“Rewilding will destroy rural communities and traditions” This final myth is perhaps the trickiest one to answer. If a community is based, as some are, on peculiar and specialised economies, such as driven grouse shooting, then rewilding the moors on which they depend will result in irrevocable change. However, the picture need not be so black and white. Much depends on the scale, focus and approaches to rewilding. Diversification with rewilding as part of the mix may, if carefully managed and marketed, add to the wider resilience of many local economies and culture. Much depends on a change of mindset that embraces change while maintaining core traditions under which the “cultural severance” arguments presented by some against rewilding may be myths themselves. There are many examples worldwide where local communities have developed and benefited from their proximity to wild landscapes and the opportunities that presents, and there is no reason why we cannot recognise that here also.
To counter the misconceptions about rewilding it is perhaps just as important to state very clearly what it is not as to say what it is.
Nobody wants to rewild everywhere. Food, people, and farming are important aspects of a holistic land use policy. We all need to eat, and so responsible and sustainable farming is central to putting food on the table. Rewilding should therefore only take place where the combined benefits outweigh the costs in terms of food production potential foregone. For this reason, rewilding will necessarily be limited to those landscapes where there is public or beneficial ownership and a will to forgo the burden of exploitation; and where agriculture and forestry is marginal and/or dependent on subsidies so that rewilding as an alternative land ‘use’ can provide better value in terms of the public goods of wider ecosystem service delivery.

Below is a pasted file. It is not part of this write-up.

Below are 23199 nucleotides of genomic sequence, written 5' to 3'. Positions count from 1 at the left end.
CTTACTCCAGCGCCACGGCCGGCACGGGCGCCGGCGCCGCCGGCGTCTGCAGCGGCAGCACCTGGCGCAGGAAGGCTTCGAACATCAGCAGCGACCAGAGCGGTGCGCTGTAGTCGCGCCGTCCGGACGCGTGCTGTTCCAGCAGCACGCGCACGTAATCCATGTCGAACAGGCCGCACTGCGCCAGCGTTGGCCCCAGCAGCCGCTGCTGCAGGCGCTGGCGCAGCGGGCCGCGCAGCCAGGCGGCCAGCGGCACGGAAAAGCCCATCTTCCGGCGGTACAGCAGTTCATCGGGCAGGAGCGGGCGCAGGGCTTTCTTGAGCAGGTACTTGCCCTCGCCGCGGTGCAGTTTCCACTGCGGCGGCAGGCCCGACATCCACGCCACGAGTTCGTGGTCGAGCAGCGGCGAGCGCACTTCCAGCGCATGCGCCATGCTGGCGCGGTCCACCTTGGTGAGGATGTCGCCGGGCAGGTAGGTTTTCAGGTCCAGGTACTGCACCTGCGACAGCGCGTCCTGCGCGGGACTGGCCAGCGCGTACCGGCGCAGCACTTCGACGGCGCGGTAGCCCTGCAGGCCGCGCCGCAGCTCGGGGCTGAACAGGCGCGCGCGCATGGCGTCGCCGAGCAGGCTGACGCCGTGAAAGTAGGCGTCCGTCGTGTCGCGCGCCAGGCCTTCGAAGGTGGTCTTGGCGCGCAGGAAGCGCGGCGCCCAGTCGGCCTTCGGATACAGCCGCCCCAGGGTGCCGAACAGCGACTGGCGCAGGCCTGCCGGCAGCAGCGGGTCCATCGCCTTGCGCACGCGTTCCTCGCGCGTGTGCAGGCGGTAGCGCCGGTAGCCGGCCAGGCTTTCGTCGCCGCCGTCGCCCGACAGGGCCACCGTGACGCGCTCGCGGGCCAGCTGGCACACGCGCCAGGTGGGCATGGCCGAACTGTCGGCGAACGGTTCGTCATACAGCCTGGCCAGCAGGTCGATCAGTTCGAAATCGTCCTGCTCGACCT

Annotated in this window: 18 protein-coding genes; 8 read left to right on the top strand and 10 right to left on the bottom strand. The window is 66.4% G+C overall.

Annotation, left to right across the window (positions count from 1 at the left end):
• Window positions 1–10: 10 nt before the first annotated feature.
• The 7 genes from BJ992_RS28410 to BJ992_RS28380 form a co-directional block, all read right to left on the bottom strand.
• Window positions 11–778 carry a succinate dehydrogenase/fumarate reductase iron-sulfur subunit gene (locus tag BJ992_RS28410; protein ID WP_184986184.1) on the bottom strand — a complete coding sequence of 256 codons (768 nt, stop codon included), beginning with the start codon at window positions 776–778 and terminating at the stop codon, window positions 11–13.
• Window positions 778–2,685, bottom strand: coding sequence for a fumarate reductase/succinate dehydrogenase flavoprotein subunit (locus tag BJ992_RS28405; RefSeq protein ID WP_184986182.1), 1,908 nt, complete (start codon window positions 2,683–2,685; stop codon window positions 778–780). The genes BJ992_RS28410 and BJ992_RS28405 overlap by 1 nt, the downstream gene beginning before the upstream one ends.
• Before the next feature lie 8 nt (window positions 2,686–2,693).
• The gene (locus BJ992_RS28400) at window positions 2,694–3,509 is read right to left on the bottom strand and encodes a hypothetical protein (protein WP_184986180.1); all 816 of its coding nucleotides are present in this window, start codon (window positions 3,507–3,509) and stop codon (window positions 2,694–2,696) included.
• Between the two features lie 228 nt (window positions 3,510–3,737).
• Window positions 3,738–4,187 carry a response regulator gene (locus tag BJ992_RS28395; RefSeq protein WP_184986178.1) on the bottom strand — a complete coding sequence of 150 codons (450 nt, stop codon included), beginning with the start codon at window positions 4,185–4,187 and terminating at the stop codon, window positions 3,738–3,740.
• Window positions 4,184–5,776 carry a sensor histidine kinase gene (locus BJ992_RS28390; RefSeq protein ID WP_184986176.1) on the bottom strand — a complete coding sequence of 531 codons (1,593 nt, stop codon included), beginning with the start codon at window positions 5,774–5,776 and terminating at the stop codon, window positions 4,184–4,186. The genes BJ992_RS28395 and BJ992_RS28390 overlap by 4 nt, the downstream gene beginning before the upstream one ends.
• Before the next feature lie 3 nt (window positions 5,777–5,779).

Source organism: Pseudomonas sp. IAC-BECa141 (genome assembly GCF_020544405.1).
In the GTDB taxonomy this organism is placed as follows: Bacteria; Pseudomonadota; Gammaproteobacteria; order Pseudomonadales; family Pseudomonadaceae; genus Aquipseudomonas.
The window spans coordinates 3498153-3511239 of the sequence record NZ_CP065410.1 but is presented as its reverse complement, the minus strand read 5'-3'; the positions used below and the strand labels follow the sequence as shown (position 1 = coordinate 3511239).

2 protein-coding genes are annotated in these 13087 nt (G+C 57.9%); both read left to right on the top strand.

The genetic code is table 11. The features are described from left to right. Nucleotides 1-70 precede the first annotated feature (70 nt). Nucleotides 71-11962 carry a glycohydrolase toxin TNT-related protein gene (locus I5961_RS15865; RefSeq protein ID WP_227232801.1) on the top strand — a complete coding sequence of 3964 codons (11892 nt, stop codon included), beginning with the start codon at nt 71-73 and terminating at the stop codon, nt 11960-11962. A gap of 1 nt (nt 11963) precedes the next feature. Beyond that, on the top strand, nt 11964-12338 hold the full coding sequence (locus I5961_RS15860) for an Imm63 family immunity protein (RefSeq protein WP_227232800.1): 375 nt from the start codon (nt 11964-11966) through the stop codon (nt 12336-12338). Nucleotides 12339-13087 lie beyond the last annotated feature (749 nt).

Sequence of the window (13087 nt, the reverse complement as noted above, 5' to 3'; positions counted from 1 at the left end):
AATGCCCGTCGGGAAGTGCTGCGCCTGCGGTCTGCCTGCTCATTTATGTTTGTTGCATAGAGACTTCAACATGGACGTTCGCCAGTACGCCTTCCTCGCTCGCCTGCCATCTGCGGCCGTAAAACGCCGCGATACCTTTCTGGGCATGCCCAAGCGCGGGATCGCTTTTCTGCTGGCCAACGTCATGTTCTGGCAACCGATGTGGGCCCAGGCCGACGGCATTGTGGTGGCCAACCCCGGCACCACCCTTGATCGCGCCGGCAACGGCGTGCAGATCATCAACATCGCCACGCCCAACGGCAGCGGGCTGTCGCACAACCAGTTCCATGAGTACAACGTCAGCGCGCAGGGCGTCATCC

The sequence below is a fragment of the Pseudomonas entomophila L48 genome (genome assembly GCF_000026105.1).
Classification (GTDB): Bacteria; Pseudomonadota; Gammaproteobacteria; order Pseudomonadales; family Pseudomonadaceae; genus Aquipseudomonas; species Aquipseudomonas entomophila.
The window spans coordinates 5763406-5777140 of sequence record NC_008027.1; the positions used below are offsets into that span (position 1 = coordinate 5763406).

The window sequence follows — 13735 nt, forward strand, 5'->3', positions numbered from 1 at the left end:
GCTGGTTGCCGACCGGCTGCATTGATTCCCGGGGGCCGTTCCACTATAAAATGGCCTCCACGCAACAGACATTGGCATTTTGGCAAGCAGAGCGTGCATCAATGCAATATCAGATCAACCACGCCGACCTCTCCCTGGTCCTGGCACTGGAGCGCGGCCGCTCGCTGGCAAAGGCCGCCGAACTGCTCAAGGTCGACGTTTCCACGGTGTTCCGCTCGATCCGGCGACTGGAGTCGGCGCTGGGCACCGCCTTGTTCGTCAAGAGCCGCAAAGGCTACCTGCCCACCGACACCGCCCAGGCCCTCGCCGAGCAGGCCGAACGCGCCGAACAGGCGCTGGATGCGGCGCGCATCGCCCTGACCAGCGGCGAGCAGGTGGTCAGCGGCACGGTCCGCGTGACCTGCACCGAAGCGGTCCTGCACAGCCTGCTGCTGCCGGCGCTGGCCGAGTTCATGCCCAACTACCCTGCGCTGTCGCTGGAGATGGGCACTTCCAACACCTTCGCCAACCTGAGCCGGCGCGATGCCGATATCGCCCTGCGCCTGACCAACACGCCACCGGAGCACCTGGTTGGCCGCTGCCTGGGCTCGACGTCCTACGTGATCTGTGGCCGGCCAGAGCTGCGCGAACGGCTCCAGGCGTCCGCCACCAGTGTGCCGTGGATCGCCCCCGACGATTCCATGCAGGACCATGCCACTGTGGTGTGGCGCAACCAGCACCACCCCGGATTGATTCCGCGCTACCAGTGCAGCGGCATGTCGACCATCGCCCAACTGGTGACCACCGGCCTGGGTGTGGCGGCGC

Rewilding is not a universal approach. One size doesn’t fit all and there are plenty of examples where rewilding as a conservation approach wouldn’t be appropriate. There is confusion here as rewilding has become a bit of a conservation bandwagon with Everyman and his Dog referring what they do for nature conservation as some kind of “rewilding”. While rewilding fits along a spectrum of approaches (see Figure 4) in the end if a term, either restoration or rewilding, applies to everything, it also means nothing. This has not been helpful in promoting the cause of true rewilding to its doubters because they can claim that rewilding is either nothing new or an ill-defined and imprecise term.
Rewilding is not being forced on anyone. It should be a bottom-up process led by the communities involved and enabled by enlightened top-down policies. There is much concern (real or otherwise) among its detractors that rewilding is some kind of “subversive and planned land grab”. Rewilding depends very much on the availability of suitable land, willing land owners and, where necessary, an engaged community. Many existing rewilding projects are based on these principles and without each of these three pillars in place, any rewilding project, however well-meant it is (like the proverbial three-legged stool missing a leg) likely to fail before getting off the start line.
Rewilding does not exclude people. People are very much a part of any rewilding process because it is people who hold the power of decision over both public and private lands. These might be government officers, planners, NGO representatives, land owners, land managers or local people. While many local people might not be directly involved via land ownership they should always be involved through extensive consultation, participation and involvement before rewilding goes ahead. Part of this deal ought to be free rights of access to rewilded landscapes for recreation especially when paid for by public money.